The first few days I just spent a lot of time trying to get fire reports and following local groups that seemed to have more information. There is no one one place you can go for information, the counties seem to be all on their own and Oregon itself doesn’t seem to have any organization at all. Most of the fire and rescue efforts seem to be volunteer, not with any overall organization. The lack of communication and information has caused crazy conspiracy theories to run rampant, as well as so many people going on wild goose chases trying to help people. So, yeah, in terms of government response to a widespread crisis, pretty discouraging to think this is it.

So Molalla, where I spend so much time these days … I don’t know how much of it will be left in the end. Pretty sure my hiking trails burned down, but even then, I doubt they’ll let anyone in to that area for quite some time. I’m hoping for the best and my heart goes out to everyone affectd, 500,000 people evacuated and so many homes lost.

It’s been really hard to focus or get anything done, and the dogs have been mostly patient with chewies and playing in the living room. We’ve done a little training with conditioning exercises and working on putting rings on cones and matching colors. Somehow Asher apparently never learned some basic conditioning stuff like individual leg lifts and elevated squats, so we we’ve been working on that too. They are good sports. This has not been a good year for dogs, it seems like as soon as we finally get back into things the world goes to pot again.

After what seemed like an eternity, the winds changed and rains washed away the smoke. The fires won’t be under control for a long time, but the big danger appears to be over with. It is so weird to suddenly be back to normal life and normal weather. Certainly makes you appreciate it. I am not at all sad to say goodbye to fires and summer, definitely not a fan.

Always Enough

Been a bit of a discouraging week at classes, while for the most part teaching agility is just about having fun with dogs, there have been a lot of people unhappy with their dogs this week. Unhappy with their progress, unhappy with dogs that struggle in trials, unhappy that their young dog is not as far along as they’d like, just a lot of negativity that I don’t normally see. There were folks that talked about quitting agility completely because if their dog isn’t going to trial well they didn’t see the point of doing it at all. I can see it if the dog just didn’t like agility, but if your dog loves agility, but doesn’t like trialing – quitting agility seems like a weird choice in my mind.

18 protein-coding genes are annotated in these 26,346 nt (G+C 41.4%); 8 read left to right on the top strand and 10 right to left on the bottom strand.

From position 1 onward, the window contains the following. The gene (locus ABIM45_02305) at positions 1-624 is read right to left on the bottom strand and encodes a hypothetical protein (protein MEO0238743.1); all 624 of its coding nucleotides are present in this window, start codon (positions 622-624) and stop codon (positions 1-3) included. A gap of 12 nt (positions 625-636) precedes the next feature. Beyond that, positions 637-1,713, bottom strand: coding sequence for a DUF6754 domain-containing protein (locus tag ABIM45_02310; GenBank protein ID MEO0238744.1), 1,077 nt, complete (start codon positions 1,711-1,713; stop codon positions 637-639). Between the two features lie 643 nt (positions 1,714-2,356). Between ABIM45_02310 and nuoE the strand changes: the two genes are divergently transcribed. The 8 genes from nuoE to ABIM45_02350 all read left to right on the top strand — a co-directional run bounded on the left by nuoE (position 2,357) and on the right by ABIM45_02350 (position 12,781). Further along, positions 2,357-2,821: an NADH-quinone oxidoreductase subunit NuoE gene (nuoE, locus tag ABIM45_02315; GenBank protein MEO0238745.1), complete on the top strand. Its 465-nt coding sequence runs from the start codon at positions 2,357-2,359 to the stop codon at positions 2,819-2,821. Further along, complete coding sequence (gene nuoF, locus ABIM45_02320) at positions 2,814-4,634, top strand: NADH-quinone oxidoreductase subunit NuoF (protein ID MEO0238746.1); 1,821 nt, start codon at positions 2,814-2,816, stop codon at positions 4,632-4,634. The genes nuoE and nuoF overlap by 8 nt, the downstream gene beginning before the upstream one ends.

I do often feel like I’m in the minority that I just like agility … for agility. And trialing CAN be fun because it’s a way to test our skills and try to do it right the FIRST time – but it’s not the end goal for me. Even if we never had trials again I would still love agility, it’s really fun to set up your own courses and try to solve the puzzle. I love the connection, I love the communication, the relationship, the challenge, the fun, the teamwork – there is nothing like agility in my mind. Unlike any other sport, to me it’s about having pure fun with your dog while you work together to solve a puzzle. No pressure, the dog just gets to be a dog in the most fun way possible – and you get to interact them naturally and joyfully.

Other sports have their benefits, but there is no other sport in my mind that requires the same level of teamwork and cooperation while still maintaining a balanced relationship and lets the dog be a dog. There are other sports where the dog is having a gleeful good time, flyball, dock diving, lure coursing, barn hunt – but they have very little to do with the handler and dog working together by comparison. Most sports of that nature are the dog doing their thing while the handler drives them around – which is fun, and it’s not like there aren’t things to train to a high degree in these types of sports, but still, it’s mostly just getting to watch them do their thing.